Left - Original clay model of a panel for the Workington War Memorial. Carrick executed the bronze panels for the memorial designed by the London based Scottish sculptor Reid Dick. It is uncertain to what extent Carrick was responsible for the composition of each panel but I think he was probably given a very basic description of what each panel would depict and allowed free reign thereafter. In 'Evidence, History and the Great War', published by Berghahn Books, Catherine Moriarty comments on this panel...‘Alexander Carrick sculpted a relief where the touching heads of the soldier and his wife, their interlocking hands and the encircling action of their child’s outstretched arms creates a binding unified composition, the group are as one.’ However I think its noticeable that the circle is actually broken as the child's hand is not taken up by the father who is holding his rifle instead, symbolising that the family circle has already been broken by war. Instead the child can only grasp the hem of his greatcoat.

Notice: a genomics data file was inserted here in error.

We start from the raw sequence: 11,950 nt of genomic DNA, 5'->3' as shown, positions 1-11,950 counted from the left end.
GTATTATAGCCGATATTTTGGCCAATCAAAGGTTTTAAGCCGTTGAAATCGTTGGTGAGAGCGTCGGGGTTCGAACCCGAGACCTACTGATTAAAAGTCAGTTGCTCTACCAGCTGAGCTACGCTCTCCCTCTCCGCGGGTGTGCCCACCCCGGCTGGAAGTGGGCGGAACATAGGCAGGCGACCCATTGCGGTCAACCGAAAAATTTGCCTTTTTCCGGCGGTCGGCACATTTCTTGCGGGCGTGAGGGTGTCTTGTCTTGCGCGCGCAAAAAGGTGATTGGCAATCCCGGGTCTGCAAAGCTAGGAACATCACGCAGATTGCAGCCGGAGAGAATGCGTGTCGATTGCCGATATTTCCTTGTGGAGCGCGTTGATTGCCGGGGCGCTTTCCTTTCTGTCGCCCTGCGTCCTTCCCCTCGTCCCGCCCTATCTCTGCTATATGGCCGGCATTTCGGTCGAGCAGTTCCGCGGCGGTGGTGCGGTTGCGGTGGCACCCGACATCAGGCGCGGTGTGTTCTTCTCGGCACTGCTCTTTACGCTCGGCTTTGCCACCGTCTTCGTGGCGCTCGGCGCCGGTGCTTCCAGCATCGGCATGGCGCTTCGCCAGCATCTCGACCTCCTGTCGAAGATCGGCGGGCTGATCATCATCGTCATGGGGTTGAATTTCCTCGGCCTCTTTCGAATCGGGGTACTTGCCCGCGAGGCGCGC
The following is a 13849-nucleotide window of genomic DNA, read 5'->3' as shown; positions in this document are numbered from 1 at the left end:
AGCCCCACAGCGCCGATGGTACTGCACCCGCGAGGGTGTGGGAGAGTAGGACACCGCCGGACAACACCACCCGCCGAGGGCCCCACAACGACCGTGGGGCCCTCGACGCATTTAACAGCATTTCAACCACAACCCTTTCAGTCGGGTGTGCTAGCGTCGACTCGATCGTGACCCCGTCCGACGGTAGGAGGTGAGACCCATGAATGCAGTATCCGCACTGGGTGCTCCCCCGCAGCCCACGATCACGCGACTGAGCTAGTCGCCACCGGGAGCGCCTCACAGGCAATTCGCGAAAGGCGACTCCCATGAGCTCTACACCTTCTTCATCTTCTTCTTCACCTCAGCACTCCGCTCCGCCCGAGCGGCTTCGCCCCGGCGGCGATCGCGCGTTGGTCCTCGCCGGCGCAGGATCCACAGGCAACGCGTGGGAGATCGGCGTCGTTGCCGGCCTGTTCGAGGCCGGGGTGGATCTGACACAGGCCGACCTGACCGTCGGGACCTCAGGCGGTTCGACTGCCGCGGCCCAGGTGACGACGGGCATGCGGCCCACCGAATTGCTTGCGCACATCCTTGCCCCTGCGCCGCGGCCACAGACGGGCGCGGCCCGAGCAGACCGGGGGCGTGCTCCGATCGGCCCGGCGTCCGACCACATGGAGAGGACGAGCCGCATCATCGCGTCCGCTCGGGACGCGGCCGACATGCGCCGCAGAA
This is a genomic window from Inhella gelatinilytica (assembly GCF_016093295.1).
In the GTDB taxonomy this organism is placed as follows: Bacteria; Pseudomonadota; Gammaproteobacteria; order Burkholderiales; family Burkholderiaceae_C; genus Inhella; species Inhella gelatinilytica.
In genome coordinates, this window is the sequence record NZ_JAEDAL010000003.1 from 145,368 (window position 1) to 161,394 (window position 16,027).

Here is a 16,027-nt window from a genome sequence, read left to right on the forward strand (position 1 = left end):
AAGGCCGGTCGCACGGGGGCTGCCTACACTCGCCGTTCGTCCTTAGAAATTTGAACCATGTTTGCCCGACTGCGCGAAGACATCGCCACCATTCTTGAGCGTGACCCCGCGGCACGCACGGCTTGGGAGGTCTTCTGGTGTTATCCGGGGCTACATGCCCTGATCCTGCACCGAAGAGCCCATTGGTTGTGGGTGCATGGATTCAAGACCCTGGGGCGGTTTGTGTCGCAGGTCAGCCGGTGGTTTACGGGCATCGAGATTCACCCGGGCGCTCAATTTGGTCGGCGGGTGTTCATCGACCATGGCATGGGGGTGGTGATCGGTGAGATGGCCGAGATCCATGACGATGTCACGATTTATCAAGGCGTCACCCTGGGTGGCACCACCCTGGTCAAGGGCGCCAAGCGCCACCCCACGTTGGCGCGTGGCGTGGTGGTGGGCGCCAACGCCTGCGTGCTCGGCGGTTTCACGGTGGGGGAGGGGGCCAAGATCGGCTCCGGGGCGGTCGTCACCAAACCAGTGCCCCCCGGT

The memorial has suffered from vandalism and grafitti, a common fate for memorials sited in public parks.
Colour photographs supplied and reproduced by kind permission of Spike of The Great War Forum.
Carrick was a master of relief sculpture, the sense of depth and perspective in the two roundels below is beautifully achieved. (see Engineers and Artillery panles, Edinburgh Castle).
The portrayal of civiian workers on war memorials is unusual.